March 3, 2021
The COVID-19 crisis has heightened disparities and long-unaddressed needs that children, families and communities throughout New York are facing. Addressing them requires significant action and investment. However, the State is facing crippling budget gaps as a result of declining revenue and increased expenses related to the pandemic.
Austerity measures and cost-shifts to municipalities will only worsen the impact of this health and economic crisis – particularly on children from Black, Latinx, and immigrant households – and prevent a full recovery.
Now is the time to protect funding for child and family supports and invest in New York’s children to ensure they not only recover from this crisis but thrive.
CCC’s recent report, “Child and Family Well-being in New York State: Ranking Risks Across 62 Counties” show even before the pandemic, far too many of New York’s children and families have been struggling. Throughout the state, counties are grappling with poverty, housing insecurity, and poor health, education, youth and community outcomes.
These needs are exacerbated now in the face of the unprecedented triple crises in public health, economic decline, and persistent race-based discrimination.
The following information highlights key findings in each domain of the statewide analysis and the key policy and budget recommendations that CCC is urging state leaders to prioritize this session:
Click to jump to a specific domain:
In New York State, more than 800,000 children live in households below the Federal Poverty Level.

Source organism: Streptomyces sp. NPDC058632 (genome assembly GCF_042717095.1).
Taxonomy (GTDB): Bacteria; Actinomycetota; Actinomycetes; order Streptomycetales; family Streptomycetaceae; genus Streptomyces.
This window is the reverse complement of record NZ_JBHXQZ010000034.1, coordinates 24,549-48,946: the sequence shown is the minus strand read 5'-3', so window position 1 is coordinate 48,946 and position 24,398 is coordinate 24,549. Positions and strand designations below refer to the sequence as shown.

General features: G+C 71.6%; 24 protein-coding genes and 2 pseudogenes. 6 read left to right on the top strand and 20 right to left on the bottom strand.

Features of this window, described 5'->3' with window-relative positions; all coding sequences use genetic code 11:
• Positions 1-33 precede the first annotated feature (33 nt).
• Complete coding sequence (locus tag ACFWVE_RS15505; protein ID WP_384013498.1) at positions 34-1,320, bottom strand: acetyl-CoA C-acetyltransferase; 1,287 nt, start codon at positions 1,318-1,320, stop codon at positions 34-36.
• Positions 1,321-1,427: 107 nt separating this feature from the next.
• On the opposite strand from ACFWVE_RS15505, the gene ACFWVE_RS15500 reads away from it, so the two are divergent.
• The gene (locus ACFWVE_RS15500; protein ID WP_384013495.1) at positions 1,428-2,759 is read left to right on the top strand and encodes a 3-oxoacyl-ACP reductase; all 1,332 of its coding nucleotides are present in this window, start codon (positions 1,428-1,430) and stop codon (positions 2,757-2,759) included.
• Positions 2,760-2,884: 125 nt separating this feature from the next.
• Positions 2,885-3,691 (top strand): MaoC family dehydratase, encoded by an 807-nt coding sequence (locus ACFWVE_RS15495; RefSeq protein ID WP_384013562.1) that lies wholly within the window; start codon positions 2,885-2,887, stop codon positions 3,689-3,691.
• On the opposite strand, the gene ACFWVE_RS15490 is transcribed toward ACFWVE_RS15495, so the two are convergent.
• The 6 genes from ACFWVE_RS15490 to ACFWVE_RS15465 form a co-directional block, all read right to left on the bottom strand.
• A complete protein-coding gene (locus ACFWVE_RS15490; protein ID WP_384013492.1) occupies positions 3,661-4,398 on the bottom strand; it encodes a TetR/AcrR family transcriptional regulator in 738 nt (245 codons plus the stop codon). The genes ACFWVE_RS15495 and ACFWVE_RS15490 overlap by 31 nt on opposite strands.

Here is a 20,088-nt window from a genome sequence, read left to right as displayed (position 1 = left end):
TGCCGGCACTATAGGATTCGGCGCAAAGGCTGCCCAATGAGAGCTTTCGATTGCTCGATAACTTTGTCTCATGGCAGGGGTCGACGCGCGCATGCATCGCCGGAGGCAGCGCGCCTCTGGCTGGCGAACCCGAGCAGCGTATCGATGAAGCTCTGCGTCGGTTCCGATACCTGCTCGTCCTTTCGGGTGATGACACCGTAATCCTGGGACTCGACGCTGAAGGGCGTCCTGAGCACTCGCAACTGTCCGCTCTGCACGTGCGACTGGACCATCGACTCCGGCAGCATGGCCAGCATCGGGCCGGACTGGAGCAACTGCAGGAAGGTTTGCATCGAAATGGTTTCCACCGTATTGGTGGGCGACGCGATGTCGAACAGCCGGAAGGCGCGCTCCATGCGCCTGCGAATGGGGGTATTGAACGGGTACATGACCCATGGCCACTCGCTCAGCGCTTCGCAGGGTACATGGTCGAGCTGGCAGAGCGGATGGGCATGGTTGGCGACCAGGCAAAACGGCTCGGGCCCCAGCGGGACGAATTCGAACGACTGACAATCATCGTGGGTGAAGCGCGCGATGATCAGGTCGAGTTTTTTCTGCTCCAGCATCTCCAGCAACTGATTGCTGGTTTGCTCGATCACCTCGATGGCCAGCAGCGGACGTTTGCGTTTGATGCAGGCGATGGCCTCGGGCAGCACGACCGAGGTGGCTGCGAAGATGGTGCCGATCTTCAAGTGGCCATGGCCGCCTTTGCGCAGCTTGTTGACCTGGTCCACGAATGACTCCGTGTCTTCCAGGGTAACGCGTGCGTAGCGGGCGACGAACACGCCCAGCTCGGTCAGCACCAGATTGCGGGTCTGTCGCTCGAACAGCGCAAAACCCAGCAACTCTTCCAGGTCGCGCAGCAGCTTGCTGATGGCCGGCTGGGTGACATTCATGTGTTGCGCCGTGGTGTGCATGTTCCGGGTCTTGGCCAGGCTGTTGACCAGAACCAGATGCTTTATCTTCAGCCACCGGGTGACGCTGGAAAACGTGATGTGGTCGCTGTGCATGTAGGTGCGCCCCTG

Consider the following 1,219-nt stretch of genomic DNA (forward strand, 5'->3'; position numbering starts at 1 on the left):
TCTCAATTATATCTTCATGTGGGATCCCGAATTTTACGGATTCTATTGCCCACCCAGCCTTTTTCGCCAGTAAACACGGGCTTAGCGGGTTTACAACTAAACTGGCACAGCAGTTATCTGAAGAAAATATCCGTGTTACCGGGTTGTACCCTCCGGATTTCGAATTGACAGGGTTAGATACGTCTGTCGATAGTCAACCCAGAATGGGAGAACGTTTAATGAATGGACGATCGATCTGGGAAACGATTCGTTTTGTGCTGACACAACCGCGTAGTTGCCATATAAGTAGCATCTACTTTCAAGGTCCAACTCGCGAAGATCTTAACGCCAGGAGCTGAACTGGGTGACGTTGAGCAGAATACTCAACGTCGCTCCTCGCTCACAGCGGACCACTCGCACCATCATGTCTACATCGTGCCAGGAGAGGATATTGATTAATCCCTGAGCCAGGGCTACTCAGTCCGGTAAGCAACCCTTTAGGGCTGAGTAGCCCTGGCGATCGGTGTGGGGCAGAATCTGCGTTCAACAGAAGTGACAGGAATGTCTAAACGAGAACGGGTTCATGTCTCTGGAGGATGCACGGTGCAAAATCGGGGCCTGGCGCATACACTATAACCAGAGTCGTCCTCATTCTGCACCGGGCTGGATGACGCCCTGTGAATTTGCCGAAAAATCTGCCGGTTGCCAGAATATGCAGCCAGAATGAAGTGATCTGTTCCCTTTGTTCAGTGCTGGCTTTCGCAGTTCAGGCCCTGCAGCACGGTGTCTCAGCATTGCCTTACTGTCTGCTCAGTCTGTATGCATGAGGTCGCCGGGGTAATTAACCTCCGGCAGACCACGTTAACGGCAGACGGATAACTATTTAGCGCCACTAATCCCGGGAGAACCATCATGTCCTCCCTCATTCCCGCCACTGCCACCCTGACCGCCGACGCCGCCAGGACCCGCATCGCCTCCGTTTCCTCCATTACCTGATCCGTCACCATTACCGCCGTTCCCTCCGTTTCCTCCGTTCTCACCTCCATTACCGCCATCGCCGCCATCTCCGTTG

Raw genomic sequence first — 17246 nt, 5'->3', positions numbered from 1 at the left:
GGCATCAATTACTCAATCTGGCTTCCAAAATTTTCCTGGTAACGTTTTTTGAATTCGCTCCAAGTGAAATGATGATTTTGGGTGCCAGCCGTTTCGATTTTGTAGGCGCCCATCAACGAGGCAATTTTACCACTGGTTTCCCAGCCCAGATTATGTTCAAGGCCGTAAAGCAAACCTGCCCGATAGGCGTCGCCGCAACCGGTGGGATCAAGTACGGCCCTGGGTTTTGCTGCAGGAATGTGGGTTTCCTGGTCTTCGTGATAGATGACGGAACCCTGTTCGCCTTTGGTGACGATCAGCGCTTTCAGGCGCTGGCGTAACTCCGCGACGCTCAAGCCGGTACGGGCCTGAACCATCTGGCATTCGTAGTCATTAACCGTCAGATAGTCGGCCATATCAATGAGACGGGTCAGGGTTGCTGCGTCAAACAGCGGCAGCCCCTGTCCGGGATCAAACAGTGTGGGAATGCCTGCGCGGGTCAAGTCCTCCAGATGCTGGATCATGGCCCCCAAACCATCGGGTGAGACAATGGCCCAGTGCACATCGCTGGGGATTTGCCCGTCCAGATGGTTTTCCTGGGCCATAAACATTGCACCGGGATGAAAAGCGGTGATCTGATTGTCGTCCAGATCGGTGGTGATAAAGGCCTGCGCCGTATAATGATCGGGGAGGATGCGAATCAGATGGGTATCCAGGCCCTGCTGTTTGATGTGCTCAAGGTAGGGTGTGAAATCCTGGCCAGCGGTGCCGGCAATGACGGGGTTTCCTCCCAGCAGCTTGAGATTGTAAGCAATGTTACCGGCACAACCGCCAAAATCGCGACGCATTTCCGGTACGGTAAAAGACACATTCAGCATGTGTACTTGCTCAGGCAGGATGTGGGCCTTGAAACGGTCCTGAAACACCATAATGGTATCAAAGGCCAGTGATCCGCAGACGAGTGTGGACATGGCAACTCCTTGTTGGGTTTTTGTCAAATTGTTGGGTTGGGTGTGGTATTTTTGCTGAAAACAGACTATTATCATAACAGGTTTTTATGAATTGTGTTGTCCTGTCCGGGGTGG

In nearly all counties that have child poverty rates above the state average of 20.6%, more than 90% of families have one or both parents in the labor force.
The experience of poverty has long-term impacts on child development and well-being. As we consider the effects of the pandemic and the subsequent economic collapse, with about half of households reporting loss of income since March 2020, the data make clear there is a critical obligation to do more to combat poverty.
CCC is working with partners across New York State to advance budget and legislative solutions aimed at cutting child poverty in half in ten years.
Among them, the Child Poverty Reduction Act (S. 2755/A. 1160) would require the state to produce an annual public report of the effects that any adjustment or reduction in the state budget would have on child poverty, as well as establish a Child Poverty Reduction Advisory Council to identify and evaluate public policies demonstrated to reduce poverty and receive regular reporting from the state administration on progress.
We are also calling on legislators to combat economic insecurity by strengthening and expanding New York’s Child Tax Credit, especially to include young children, and strengthening and expanding New York’s Earned Income Tax Credit.
In New York State, 43% of the population are renters, and 27% of these households pay more than half of their income on rent, affecting over 900,000 people.
In 26 counties, more than a quarter of renters spend more than half of their income on rent.
As we consider the effect of the pandemic and dramatically heightened concerns around housing insecurity, including more than one in six renter households that are not current on rent, these data point to the opportunity to prioritize policies and investments that promote housing stability and prevent family homelessness.